Max is a general and prince of a country somewhere near Russia called Oxenburg. Don't question the geography or the fact that they have their own language. Making up a random country is a common trope used in historical romances to not have to deal with pesky things such as historical reality about royal genealogies. Someday, someone will make a map of all the made-up countries used by historical romance authors. It should be quite interesting. But I digress. Max is escorting his grandmother (who reminds me of Tante Lulu from Sandra Hill's books) to an estate in Scotland so she can retrieve something she lost from the current owner of the estate, Louden. These books are set during the Napoleonic wars, so Max is war-weary and discouraged from fighting and losing people.
Murian is the widow of the late owner of said estate, who was kicked out with all of the servants when the current owner took over. She, and most of the people in the area are convinced the current owner murdered her husband. To prove it, she's also trying to get something from the estate, her late husband's journal. However, when she and the others were kicked out, they ended up living in an abandoned village in the woods. For various reasons, she and her merry band hold up the coaches of the people visiting Louden. So Maid Murian is actually Robin Hood. I love the gender-bend.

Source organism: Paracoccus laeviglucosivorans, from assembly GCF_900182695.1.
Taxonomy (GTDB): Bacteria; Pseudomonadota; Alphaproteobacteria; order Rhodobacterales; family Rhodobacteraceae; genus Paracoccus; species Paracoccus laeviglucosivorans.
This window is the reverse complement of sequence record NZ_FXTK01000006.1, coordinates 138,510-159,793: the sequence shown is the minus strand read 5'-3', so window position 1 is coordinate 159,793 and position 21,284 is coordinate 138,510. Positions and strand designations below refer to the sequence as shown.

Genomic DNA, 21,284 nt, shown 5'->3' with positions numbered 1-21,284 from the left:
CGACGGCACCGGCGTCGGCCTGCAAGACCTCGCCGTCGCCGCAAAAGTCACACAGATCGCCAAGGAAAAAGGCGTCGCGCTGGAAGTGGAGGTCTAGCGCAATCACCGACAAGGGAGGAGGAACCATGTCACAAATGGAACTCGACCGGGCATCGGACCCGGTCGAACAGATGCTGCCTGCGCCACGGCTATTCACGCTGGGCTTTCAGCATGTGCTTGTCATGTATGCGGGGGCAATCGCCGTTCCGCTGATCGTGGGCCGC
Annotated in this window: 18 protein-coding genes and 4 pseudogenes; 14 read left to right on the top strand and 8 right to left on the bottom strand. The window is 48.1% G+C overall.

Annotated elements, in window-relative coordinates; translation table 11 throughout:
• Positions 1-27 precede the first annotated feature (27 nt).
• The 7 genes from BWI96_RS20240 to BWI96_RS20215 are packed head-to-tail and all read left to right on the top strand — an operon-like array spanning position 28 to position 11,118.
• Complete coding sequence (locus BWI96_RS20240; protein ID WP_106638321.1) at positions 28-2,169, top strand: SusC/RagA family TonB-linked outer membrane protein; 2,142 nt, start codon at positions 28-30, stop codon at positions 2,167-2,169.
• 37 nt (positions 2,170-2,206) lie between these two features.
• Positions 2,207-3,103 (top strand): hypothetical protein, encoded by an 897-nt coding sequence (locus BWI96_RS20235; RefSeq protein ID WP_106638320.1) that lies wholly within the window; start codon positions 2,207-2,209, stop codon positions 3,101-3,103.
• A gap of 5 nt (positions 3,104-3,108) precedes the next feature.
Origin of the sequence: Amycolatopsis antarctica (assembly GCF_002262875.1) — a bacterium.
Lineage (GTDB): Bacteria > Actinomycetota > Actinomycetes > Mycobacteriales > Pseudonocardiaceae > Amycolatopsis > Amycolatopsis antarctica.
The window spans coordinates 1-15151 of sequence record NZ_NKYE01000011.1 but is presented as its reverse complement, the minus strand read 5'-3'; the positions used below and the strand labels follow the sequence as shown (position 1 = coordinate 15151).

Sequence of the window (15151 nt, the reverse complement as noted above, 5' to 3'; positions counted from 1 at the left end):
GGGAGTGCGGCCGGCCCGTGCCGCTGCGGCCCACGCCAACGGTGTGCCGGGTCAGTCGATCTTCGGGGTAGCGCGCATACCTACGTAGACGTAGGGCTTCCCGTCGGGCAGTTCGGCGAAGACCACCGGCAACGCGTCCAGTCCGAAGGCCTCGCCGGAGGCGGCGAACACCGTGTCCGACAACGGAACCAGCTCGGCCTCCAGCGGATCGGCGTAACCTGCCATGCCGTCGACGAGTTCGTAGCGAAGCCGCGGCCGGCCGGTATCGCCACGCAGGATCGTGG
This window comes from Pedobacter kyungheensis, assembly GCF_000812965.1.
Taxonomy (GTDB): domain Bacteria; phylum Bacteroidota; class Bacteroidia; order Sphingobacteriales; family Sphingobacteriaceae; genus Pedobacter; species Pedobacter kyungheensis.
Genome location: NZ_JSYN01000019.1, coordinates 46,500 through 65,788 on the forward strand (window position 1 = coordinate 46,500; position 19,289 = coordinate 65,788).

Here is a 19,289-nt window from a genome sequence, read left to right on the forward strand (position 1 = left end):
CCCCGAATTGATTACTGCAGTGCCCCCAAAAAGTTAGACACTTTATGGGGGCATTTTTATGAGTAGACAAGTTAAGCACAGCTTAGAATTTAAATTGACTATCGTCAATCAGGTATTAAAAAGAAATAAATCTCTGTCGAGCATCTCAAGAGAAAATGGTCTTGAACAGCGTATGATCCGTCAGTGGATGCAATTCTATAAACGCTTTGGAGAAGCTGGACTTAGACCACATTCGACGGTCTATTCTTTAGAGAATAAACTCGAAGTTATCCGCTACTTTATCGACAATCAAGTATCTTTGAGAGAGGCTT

The opening scene is wonderful, and introduces the characters well. Murian and her crew hold up Max and Tata Natasha. We also meet Max's men, who we get to know a little better in the story. The story progresses at a good pace. It doesn't really bog down all that much anywhere. The fact that Murian is a widow means we don't have to deal with maidenly blushes, etc. She is a strong character in her own right and does what she can to provide for her people. Max has a hang-up, of course, in that he doesn't think soldiers should marry. Luckily, he's not as angst-ridden or stupid about it as so many heroes I've read. The falling in love felt organic, not rushed. The attraction was instant, sure, but the rest wasn't.
The supporting cast is fleshed out as much as needed, although there are a few characters I'd love to read more about. As for the betrayal written about in the blurb, I really liked the reveal. It was a good twist. There really wasn't much about the book that surprised me, other than the reveal about the betrayer. I've read so many of these books and read so many versions of Robin Hood that nothing surprised me. I figured out at least one twist extremely early on and was just waiting to see how that would play out. All in all, the book was an enjoyable, quick read. I'm sure I'll read it again when I'm in the mood for a book with humor.